The Buick Gran Sport had Pontiac to thank. The latter’s GTO was the first muscle car. As such, it saw a big-block V8 fitted in a medium-sized chassis. The result was hard-punching power – at a competitive price. Not surprisingly, then, the GTO sold well. Again, not surprisingly, Pontiac’s rivals picked up on the fact. The muscle car era was about to be born.
One of those Pontiac rivals was Buick. In ’65, they took their ‘Skylark’ car – and mated it with their 401ci ‘nailhead’ V8. As a consequence, the Skylark’s output soared to 325bhp. While the Skylark ‘Gran Sport’ never played in the same sales league as the GTO, it nonetheless did good business for Buick. In ’66, they followed it up with a more powerful Gran Sport. It now kicked out a cool 340bhp. Sales, though, were down on its first year. Attractive as it was, a brand-new Buick did not come cheap! So – in ’67 – the ‘GS’ 400 was launched. A 3-speed auto transmission appeared. As an alternative, Buick offered the budget GS 340. Sales started to climb again.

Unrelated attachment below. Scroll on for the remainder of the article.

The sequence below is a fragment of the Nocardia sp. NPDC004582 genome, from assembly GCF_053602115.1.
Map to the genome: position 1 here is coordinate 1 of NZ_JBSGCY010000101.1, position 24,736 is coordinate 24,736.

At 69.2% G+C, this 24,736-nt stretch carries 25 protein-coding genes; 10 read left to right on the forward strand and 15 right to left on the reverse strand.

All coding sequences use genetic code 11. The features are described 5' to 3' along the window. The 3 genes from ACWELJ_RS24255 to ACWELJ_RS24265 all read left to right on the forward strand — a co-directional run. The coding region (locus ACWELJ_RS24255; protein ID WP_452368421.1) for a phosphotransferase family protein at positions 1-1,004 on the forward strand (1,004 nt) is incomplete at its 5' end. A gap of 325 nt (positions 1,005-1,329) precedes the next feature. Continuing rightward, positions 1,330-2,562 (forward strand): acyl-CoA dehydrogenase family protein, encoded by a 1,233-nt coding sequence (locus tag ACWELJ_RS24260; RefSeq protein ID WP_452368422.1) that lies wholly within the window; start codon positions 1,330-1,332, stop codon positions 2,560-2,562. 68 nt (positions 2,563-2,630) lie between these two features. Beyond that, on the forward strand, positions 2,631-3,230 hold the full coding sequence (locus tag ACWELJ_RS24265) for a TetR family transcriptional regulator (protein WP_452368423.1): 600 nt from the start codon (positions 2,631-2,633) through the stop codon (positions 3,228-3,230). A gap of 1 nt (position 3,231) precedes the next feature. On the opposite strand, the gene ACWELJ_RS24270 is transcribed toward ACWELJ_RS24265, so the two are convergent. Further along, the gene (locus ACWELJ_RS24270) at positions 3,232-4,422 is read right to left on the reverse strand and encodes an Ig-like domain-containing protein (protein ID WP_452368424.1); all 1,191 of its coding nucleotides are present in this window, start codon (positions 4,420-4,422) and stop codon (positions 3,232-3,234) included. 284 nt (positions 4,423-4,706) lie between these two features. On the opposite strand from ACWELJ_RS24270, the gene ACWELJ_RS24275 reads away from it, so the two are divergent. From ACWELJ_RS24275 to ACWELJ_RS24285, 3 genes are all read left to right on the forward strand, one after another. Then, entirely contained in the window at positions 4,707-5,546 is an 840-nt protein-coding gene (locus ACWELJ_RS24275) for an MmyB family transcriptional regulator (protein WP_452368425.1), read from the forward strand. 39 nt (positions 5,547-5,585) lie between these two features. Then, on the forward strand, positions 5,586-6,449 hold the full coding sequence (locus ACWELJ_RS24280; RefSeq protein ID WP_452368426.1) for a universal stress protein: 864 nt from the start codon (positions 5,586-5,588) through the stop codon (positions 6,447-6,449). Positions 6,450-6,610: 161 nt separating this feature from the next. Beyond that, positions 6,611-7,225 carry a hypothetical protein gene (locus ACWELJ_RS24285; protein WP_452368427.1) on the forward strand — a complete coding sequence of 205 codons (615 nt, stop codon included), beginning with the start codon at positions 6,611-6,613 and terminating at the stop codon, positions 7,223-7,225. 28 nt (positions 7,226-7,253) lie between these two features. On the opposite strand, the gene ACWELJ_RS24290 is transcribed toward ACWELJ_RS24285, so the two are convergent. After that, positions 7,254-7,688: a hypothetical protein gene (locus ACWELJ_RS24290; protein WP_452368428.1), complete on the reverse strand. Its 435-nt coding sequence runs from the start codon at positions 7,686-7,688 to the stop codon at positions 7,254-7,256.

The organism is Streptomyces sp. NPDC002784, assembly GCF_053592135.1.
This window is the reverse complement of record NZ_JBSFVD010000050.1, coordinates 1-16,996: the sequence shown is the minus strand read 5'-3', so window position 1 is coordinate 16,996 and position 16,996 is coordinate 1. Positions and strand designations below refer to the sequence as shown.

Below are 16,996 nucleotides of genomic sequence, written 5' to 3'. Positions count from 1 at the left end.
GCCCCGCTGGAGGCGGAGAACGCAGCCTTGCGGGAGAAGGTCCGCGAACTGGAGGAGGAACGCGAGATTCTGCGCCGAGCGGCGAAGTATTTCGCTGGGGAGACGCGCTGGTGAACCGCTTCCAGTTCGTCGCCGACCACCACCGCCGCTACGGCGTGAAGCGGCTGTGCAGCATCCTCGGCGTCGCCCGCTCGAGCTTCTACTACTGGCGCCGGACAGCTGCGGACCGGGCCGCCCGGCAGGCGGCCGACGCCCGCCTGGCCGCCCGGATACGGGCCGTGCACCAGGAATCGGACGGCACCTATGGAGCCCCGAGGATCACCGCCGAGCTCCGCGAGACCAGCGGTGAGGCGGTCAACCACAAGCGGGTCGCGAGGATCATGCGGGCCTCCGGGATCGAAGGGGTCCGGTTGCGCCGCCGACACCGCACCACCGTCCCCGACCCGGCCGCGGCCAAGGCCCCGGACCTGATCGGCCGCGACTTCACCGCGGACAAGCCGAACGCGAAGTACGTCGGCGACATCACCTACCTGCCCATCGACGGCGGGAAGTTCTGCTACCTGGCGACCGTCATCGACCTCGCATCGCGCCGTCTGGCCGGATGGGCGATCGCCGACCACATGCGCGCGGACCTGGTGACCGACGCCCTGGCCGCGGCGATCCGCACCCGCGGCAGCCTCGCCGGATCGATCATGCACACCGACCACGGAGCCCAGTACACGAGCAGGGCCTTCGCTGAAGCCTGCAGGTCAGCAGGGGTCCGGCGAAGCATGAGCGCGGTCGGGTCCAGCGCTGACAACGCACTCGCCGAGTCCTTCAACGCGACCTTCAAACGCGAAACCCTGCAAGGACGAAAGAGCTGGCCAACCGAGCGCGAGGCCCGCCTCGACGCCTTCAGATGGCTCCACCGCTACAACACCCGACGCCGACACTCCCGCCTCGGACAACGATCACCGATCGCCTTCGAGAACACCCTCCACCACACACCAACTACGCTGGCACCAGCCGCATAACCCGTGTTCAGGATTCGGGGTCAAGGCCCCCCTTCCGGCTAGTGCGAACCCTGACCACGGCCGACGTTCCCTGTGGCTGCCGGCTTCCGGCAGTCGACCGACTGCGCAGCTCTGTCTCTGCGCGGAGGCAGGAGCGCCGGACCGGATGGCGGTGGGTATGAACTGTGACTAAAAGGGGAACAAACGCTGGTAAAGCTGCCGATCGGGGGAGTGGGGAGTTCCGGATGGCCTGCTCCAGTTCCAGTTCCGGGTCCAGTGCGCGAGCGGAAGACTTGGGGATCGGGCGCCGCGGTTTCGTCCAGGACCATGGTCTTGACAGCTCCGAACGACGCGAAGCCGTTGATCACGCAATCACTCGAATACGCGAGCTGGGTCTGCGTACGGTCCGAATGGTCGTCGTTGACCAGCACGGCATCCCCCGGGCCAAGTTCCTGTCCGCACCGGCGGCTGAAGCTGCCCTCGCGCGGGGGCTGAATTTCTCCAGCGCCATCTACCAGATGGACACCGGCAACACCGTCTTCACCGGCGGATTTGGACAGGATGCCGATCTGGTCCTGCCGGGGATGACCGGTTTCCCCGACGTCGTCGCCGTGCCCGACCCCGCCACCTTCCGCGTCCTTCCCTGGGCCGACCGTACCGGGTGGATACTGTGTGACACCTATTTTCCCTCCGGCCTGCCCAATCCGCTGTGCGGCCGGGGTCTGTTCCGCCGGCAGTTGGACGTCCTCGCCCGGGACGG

The Gran Sport’s finest hour came in the form of the GS 455. Released in 1970 – complete with a 355ci engine – oomph was nominally upped to 360bhp. However, Buick were almost certainly underestimating it. Road testers swore it felt more like 400bhp. At any rate, it was in ‘Stage One Special Package’ tune. That comprised a hotter cam, larger valves, and a modified carb. With all that hooked up, the Gran Sport was good for 130mph. Exotic ‘GSX’ styling options were in sync with the performance stats. Spoilers, stripes and supersize tyres made the GS 455 look as good as it went. Sadly, all good things come to an end. As soon as ’71, the Gran Sport’s best days were behind it. Low-lead gas led to less power. Insurance hikes kicked in, too. One way or another, the muscle car game was up. Like its power-mad siblings from other marques, the GS simply faded away. Times change – and the world moves on. But – like everything else – progress comes at a price. In automotive terms, that meant cars like the Buick Gran Sport. For – despite all their foibles – driving has never been quite the same since!